The Ultimate Optical Fiber
Breaking with Convention
Japan's Basic Industry
Today's Master Craftspeople
Skill of Master Craftspeople Underpins State-of-the-Art Technology
Training Skilled Workers
Having Trainees Craft Products Synonymous with Training Skilled People
|The Ultimate Optical Fiber|
|The attenuation of SEIs Z-PLUS Fiber unveiled at OFC2002 was 0.151dB/km. You may think there is marginal difference between 0.19dB/km and 0.151dB/km, but the improvement adds 30% to transmission distance in the C band (1.55µm band). In other words, with Z-PLUS Fiber a repeater would be required every 130 km instead of every 100 km, producing a significant cost reduction effect. SEI has continued its research on Z-PLUS Fiber and improved attenuation further to 0.148dB/km. The company is currently far ahead of the competition in the development of low-attenuation optical fiber products.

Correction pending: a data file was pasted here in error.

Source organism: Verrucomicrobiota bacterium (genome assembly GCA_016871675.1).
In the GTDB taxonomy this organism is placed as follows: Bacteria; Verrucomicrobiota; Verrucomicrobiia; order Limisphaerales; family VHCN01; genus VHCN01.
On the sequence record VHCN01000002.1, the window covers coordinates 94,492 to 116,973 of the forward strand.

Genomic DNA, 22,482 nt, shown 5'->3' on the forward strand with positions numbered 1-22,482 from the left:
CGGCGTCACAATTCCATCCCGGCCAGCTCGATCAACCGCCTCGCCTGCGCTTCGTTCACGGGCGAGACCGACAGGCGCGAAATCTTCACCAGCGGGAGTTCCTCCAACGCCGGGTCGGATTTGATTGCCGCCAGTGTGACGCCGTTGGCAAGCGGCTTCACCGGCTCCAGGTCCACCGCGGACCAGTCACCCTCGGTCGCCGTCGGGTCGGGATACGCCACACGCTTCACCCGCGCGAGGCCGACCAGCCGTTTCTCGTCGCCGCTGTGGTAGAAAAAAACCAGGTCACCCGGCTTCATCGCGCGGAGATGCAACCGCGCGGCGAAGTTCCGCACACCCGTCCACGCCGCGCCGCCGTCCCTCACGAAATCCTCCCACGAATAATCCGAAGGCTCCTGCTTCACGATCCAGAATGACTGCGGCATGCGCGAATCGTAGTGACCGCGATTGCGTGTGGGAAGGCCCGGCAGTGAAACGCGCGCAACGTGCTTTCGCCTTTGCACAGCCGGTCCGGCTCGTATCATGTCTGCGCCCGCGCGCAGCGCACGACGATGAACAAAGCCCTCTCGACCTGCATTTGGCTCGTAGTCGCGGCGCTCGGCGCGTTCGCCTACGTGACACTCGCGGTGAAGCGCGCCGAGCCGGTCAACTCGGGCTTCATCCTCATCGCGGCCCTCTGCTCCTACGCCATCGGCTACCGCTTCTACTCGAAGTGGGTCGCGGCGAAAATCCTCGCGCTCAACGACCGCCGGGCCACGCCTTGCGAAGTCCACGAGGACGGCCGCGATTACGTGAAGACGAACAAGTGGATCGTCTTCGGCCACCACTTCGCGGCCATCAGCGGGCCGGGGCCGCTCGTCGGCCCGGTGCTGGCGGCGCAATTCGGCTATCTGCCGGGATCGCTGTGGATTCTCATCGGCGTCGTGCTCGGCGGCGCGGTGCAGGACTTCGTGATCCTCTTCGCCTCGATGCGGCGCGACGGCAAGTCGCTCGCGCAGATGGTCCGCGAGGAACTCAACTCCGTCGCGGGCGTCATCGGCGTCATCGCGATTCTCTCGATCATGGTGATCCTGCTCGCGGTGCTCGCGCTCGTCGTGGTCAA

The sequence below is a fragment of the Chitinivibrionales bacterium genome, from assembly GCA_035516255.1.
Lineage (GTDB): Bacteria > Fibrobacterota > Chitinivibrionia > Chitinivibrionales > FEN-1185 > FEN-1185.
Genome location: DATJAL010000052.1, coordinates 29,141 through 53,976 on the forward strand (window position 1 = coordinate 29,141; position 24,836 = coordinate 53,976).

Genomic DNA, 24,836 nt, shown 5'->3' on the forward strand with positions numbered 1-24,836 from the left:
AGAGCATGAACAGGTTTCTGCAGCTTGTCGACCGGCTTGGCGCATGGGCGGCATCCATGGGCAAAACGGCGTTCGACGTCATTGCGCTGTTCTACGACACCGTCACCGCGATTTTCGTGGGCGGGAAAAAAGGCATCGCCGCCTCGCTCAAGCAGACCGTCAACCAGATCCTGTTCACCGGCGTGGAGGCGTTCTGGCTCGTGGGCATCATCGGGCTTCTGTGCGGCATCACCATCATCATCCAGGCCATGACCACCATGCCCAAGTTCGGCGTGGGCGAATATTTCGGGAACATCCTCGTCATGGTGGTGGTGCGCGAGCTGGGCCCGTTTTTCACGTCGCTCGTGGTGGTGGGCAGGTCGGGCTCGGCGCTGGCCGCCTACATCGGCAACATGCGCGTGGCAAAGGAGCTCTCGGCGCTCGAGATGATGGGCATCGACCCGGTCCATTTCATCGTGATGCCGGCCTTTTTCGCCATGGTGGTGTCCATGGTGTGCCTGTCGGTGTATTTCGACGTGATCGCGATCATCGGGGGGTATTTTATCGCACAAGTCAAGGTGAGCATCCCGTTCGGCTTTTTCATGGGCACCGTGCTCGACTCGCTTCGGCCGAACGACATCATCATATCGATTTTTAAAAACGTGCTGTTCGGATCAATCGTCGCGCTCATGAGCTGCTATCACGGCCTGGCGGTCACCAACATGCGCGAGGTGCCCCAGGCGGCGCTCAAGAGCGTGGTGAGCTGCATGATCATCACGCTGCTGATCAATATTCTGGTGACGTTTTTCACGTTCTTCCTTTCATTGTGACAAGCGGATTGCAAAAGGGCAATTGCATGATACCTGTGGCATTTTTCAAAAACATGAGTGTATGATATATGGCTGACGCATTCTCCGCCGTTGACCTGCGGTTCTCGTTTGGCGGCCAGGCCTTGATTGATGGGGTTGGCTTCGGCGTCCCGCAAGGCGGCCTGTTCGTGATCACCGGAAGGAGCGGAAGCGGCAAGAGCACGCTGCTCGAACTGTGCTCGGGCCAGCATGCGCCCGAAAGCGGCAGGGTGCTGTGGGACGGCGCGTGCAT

What made the development of low-attenuation optical fiber possible? To answer this question, we first need to take a look at the structure of optical fiber.
Optical fiber generally has a two-layer structure, where a central core is surrounded with a cladding layer. Both layers are made from silica, but the core material is germanium-doped. The addition of germanium gives the core a higher refractive index than the cladding, and the optical signal passing through the core is reflected by the cladding and transmitted without leakage. The difference in the refractive index between the two layers is critical.
The addition of germanium reduces the transparency of the silica, which in turn increases the attenuation. Thus, attempts to minimize the attenuation of optical fiber produce conflicting demands.
As a solution to this problem, SEIs research team came up with the idea of using a pure silica core and adding a different substance lowering the refractive index to the cladding layer, thereby maintaining the transparency of the core as well as a difference in refractive index between the two layers.
The question was which substance to add to the cladding layer. It was not simply a matter of lowering the cladding layers refractive index, since the high quality and processability of the optical fiber could not be compromised. The research teams solution was fluorine-doped silica.